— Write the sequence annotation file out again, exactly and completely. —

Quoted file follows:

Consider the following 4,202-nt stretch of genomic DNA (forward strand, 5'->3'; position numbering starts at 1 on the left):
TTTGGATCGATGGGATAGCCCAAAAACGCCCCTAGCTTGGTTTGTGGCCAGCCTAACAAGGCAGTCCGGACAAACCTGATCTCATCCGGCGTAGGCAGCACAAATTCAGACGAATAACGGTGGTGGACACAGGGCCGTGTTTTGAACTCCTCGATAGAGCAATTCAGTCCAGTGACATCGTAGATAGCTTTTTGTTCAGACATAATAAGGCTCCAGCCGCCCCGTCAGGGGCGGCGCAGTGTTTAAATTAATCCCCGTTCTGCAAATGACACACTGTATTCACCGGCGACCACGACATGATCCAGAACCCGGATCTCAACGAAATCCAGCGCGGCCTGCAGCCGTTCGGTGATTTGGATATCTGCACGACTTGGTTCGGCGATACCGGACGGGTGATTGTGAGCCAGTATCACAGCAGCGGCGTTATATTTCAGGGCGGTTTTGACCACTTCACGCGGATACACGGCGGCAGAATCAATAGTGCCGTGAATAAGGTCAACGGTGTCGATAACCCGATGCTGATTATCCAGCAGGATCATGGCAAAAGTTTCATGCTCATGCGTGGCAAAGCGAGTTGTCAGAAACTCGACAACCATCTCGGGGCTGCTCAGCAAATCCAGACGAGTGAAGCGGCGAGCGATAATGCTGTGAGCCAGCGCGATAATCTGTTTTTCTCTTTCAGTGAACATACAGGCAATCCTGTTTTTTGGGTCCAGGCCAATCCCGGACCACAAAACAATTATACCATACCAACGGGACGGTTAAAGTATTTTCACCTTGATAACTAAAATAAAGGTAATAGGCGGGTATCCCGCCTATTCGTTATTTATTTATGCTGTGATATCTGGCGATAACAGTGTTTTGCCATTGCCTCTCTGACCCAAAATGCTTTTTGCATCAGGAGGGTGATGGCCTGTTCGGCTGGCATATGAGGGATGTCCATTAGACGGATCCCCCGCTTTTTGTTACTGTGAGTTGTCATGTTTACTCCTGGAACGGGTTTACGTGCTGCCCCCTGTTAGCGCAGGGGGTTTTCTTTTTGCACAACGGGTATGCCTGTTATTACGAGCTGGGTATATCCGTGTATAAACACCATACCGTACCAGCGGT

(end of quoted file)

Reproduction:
Consider the following 4,202-nt stretch of genomic DNA (forward strand, 5'->3'; position numbering starts at 1 on the left):
TTTGGATCGATGGGATAGCCCAAAAACGCCCCTAGCTTGGTTTGTGGCCAGCCTAACAAGGCAGTCCGGACAAACCTGATCTCATCCGGCGTAGGCAGCACAAATTCAGACGAATAACGGTGGTGGACACAGGGCCGTGTTTTGAACTCCTCGATAGAGCAATTCAGTCCAGTGACATCGTAGATAGCTTTTTGTTCAGACATAATAAGGCTCCAGCCGCCCCGTCAGGGGCGGCGCAGTGTTTAAATTAATCCCCGTTCTGCAAATGACACACTGTATTCACCGGCGACCACGACATGATCCAGAACCCGGATCTCAACGAAATCCAGCGCGGCCTGCAGCCGTTCGGTGATTTGGATATCTGCACGACTTGGTTCGGCGATACCGGACGGGTGATTGTGAGCCAGTATCACAGCAGCGGCGTTATATTTCAGGGCGGTTTTGACCACTTCACGCGGATACACGGCGGCAGAATCAATAGTGCCGTGAATAAGGTCAACGGTGTCGATAACCCGATGCTGATTATCCAGCAGGATCATGGCAAAAGTTTCATGCTCATGCGTGGCAAAGCGAGTTGTCAGAAACTCGACAACCATCTCGGGGCTGCTCAGCAAATCCAGACGAGTGAAGCGGCGAGCGATAATGCTGTGAGCCAGCGCGATAATCTGTTTTTCTCTTTCAGTGAACATACAGGCAATCCTGTTTTTTGGGTCCAGGCCAATCCCGGACCACAAAACAATTATACCATACCAACGGGACGGTTAAAGTATTTTCACCTTGATAACTAAAATAAAGGTAATAGGCGGGTATCCCGCCTATTCGTTATTTATTTATGCTGTGATATCTGGCGATAACAGTGTTTTGCCATTGCCTCTCTGACCCAAAATGCTTTTTGCATCAGGAGGGTGATGGCCTGTTCGGCTGGCATATGAGGGATGTCCATTAGACGGATCCCCCGCTTTTTGTTACTGTGAGTTGTCATGTTTACTCCTGGAACGGGTTTACGTGCTGCCCCCTGTTAGCGCAGGGGGTTTTCTTTTTGCACAACGGGTATGCCTGTTATTACGAGCTGGGTATATCCGTGTATAAACACCATACCGTACCAGCGGT